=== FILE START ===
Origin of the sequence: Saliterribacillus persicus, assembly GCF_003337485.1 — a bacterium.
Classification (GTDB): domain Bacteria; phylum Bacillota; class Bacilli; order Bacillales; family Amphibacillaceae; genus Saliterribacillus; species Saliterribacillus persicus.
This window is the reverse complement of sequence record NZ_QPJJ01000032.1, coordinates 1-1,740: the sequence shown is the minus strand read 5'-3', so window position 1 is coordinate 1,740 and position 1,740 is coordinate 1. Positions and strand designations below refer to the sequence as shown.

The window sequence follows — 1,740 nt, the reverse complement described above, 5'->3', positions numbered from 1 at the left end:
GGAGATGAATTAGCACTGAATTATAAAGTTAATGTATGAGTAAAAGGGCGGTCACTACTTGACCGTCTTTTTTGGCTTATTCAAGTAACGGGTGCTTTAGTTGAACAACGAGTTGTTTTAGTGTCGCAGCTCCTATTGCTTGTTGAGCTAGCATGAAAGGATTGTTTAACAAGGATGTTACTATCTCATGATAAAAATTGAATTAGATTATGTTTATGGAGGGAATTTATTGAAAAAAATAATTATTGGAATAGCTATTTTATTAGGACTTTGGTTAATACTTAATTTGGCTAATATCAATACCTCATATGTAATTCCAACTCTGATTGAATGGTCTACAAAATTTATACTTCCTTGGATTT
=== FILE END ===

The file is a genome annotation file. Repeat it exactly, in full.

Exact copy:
Origin of the sequence: Saliterribacillus persicus, assembly GCF_003337485.1 — a bacterium.
Classification (GTDB): domain Bacteria; phylum Bacillota; class Bacilli; order Bacillales; family Amphibacillaceae; genus Saliterribacillus; species Saliterribacillus persicus.
This window is the reverse complement of sequence record NZ_QPJJ01000032.1, coordinates 1-1,740: the sequence shown is the minus strand read 5'-3', so window position 1 is coordinate 1,740 and position 1,740 is coordinate 1. Positions and strand designations below refer to the sequence as shown.

The window sequence follows — 1,740 nt, the reverse complement described above, 5'->3', positions numbered from 1 at the left end:
GGAGATGAATTAGCACTGAATTATAAAGTTAATGTATGAGTAAAAGGGCGGTCACTACTTGACCGTCTTTTTTGGCTTATTCAAGTAACGGGTGCTTTAGTTGAACAACGAGTTGTTTTAGTGTCGCAGCTCCTATTGCTTGTTGAGCTAGCATGAAAGGATTGTTTAACAAGGATGTTACTATCTCATGATAAAAATTGAATTAGATTATGTTTATGGAGGGAATTTATTGAAAAAAATAATTATTGGAATAGCTATTTTATTAGGACTTTGGTTAATACTTAATTTGGCTAATATCAATACCTCATATGTAATTCCAACTCTGATTGAATGGTCTACAAAATTTATACTTCCTTGGATTT